There are a lot of competing theories out there about where big data is going and, while a lot of that is talking about really hyper-technical use cases, there’s also a larger conversation about ‘What does the business of big data look like?’ and ‘How are the technical realities going to impact the winners and losers?’

Here at Datavail, we can help you find “the right tool for the job.” Get in touch and see what our experts have to say.

Image by photka/123RF.

Oracle EPM Cloud Vs. On-Premises: What’s the Difference?

EPM applications help measure the business performance. This post will help you choose the best EPM solutions for your organization’s needs and objectives.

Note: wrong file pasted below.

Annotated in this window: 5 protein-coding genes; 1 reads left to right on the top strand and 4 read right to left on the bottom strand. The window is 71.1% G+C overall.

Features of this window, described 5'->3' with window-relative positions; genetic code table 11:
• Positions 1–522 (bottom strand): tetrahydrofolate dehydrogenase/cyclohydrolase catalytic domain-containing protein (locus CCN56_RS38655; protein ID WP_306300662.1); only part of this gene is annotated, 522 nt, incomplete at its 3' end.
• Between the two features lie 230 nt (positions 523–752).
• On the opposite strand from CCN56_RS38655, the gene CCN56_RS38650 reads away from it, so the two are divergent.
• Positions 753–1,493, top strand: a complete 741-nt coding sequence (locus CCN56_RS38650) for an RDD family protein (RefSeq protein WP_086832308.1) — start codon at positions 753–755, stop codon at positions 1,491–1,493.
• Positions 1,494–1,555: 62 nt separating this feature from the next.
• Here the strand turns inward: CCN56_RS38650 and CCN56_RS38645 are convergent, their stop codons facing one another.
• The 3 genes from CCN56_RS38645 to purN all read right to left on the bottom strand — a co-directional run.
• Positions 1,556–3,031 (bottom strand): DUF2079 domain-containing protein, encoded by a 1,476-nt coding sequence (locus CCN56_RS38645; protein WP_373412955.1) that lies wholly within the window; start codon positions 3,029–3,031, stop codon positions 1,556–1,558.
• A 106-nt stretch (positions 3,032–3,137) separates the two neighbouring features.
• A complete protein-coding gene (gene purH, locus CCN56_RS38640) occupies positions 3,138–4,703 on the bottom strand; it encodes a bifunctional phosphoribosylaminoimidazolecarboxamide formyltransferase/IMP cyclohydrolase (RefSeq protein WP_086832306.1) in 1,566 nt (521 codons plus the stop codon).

Bobby Ellis | April 10, 2018

Hyperion Myth #9: SOX Audit Requests Are Time-consuming

With serious financial penalties, SOX audits can be intimidating — but they don’t have to be. Find out how you can use Datavail’s software to automatically prove SOX compliance.

Jonathan Berry | March 13, 2018

12c Upgrade Bug with SQL Tuning Advisor

This blog post outlines steps to take on Oracle upgrade 11.2 to 12.1 if you’re having performance problems. Oracle offers a patch and work around to BUG 20540751.

Megan Elphingstone | March 22, 2017

Work with Us

Let’s have a conversation about what you need to succeed and how we can help get you there.

CONTACT US

Work for Us

Where do you want to take your career? Explore exciting opportunities to join our team.

EXPLORE JOBS